My presence on Communities of Practice has documented my changing roles and goals since 2009 but I have not been good at blogging my experiences and thoughts. So now I’m back with new goals, in a new role, a new attitude and a commitment to blog regularly (lucky you!)
Back in 2009 I was managing the Edinburgh Housing Advice Network via Edinburgh Council. The purpose of the network was to bring together people working in housing and homelessness in the public and third sectors to share information, knowledge and to organise a yearly programme of face to face networking meetings and peer training sessions. When I came into post the network was managed by a very creaky email distribution list of over 300 people and a file of phone numbers. I manually recorded delegates for training and networking on paper in giant files that were kept for manually calculating attendance, gathering feedback and all this went into a spreadsheet that was sent somewhere on high. I did this for years until I found out about Communities of Practice and moved the network online which was very successful and even attracted new users.
After discovering how much easier it is to communicate with people and organise work using CoPs I became evangelical about them in Edinburgh and I’m proud to say I had some influence on some colleagues. I’ve moved away from Edinburgh Council for a spell with Improvement Service and now in my role as Online Knowledge Officer I have the opportunity to evangelise to all 32 local authorities in Scotland, and their partners, about social computing in an enterprise setting, not with Communities of Practice, but with the love child it’s created with mainstream public social networking tools- Knowledge Hub (KHub).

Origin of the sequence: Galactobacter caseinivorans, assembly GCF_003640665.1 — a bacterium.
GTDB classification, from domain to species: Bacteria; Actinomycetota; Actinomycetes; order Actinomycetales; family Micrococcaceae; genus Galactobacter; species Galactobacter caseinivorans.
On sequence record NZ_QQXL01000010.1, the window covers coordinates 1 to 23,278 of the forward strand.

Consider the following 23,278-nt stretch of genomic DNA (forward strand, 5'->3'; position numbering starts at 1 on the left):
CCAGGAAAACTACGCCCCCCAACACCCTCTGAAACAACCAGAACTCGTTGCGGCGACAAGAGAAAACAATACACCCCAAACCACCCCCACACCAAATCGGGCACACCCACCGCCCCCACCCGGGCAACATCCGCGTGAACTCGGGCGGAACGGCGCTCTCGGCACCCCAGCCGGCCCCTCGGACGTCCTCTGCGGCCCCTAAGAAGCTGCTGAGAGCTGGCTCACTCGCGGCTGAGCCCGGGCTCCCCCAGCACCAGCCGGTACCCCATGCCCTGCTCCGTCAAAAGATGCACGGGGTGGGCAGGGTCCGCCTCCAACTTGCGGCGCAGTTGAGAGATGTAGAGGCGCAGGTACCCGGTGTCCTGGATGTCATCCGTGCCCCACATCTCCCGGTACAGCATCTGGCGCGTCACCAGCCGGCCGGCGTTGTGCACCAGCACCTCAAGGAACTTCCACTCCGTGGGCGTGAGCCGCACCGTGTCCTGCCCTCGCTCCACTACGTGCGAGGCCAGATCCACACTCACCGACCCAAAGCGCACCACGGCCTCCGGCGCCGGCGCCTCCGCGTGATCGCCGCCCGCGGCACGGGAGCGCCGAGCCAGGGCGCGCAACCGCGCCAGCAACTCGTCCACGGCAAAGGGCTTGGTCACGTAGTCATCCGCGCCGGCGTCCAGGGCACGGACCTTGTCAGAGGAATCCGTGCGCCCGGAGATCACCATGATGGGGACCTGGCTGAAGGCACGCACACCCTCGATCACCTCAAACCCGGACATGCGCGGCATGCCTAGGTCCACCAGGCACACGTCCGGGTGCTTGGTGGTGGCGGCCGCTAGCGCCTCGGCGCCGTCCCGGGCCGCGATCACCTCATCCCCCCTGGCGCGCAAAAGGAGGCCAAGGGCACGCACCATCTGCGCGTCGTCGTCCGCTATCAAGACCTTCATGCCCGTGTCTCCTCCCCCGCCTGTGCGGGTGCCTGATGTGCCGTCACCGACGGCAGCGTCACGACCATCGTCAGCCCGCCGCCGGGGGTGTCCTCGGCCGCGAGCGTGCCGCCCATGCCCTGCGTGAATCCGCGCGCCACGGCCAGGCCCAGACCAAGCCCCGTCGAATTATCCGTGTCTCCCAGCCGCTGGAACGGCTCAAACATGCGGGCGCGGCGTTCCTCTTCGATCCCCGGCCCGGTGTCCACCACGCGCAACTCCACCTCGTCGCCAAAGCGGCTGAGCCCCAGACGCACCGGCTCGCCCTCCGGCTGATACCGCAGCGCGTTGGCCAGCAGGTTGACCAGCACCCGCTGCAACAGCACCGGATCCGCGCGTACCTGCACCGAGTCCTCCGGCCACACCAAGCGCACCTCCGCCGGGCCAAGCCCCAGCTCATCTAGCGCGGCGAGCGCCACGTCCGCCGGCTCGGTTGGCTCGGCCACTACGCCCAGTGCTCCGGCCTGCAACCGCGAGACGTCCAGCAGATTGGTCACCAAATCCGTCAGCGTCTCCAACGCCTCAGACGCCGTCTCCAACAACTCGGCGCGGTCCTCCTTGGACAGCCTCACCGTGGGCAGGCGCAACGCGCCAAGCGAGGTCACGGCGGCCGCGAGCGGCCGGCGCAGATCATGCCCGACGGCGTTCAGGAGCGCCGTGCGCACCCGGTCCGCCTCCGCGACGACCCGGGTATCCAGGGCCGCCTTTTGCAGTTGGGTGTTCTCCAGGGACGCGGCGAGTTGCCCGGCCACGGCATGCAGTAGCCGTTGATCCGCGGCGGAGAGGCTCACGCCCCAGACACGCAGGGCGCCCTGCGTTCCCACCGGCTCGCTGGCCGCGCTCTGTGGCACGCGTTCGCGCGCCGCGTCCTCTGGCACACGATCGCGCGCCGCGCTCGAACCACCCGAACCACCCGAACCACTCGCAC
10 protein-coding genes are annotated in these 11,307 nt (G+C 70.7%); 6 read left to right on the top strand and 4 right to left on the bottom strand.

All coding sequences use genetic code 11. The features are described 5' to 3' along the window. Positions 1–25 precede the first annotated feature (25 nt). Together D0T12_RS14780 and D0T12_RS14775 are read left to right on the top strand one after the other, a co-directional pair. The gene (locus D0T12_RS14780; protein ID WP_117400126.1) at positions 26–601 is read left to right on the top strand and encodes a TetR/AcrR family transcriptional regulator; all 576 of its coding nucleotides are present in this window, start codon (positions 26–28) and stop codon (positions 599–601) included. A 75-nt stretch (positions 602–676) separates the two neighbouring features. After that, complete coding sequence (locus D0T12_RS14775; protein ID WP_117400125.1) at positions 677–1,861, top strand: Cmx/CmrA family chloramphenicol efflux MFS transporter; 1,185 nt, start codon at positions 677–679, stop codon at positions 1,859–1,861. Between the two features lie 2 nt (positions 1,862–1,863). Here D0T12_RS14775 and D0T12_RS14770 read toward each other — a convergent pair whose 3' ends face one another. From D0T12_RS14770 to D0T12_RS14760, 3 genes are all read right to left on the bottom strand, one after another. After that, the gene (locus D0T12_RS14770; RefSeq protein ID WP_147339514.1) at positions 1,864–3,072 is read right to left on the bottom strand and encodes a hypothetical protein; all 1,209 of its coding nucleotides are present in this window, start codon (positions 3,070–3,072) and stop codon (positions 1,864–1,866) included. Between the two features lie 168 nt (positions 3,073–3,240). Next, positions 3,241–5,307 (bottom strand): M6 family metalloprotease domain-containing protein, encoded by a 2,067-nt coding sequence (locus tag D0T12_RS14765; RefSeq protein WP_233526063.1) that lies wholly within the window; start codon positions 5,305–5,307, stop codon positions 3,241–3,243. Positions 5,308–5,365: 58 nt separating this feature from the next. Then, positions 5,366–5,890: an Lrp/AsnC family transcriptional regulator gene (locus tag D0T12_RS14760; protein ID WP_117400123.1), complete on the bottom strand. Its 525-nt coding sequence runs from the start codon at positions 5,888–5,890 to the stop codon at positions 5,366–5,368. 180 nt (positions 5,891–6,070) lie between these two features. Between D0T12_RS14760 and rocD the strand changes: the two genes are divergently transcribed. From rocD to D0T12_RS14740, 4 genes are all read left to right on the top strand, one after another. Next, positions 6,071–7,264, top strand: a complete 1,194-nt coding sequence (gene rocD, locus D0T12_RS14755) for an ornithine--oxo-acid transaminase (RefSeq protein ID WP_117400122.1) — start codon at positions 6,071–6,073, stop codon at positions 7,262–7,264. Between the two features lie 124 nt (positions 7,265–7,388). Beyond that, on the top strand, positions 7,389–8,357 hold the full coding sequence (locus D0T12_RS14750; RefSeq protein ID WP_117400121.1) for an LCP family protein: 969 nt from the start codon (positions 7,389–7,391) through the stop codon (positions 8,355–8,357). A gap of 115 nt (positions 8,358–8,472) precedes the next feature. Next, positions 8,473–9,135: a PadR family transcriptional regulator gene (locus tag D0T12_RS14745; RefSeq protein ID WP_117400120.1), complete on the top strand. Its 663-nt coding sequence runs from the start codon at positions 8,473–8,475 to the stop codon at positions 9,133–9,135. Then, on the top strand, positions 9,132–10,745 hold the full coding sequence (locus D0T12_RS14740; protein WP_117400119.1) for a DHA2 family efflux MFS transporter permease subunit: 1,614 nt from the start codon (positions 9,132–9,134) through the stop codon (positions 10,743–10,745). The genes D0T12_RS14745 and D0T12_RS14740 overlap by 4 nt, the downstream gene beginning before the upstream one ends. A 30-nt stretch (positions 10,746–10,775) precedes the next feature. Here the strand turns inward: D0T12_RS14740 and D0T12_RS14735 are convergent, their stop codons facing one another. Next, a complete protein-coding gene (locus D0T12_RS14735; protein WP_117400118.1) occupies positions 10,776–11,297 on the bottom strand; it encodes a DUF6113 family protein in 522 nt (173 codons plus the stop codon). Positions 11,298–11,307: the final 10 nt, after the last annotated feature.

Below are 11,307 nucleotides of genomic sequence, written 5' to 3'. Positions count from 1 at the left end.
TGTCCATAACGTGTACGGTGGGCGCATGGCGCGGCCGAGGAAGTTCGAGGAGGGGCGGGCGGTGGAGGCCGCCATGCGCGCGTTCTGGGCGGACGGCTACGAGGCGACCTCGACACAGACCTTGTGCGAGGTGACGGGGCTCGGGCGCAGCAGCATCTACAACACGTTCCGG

If you’re reading this you will already be aware of KHub (and may even be using it right now) but if you’re not too sure about it get in touch with me immediately. My role in Improvement Service is to help all Scottish users of CoPs, who want to migrate to KHub, migrate successfully and rejuvenate their communities where it’s needed. I’m also on hand to help people learn how to use KHub to its full potential as the functionality is different from CoP and the ways to connect with others and to attract others to you are also different. It’s hopefully going to bring people together in a better way and help people find the information that is relevant to them- something that is a little difficult in CoPs. It’s also going to help us further develop the openness and greater collaboration that will help us achieve our new financial obligations. If you’re a Scottish community facilitator or member and you need any information, help, support-anything- just get in touch.
I’ll be blogging here and on KHub (copied over until the end of March) about our transition. Please comment, connect and enjoy!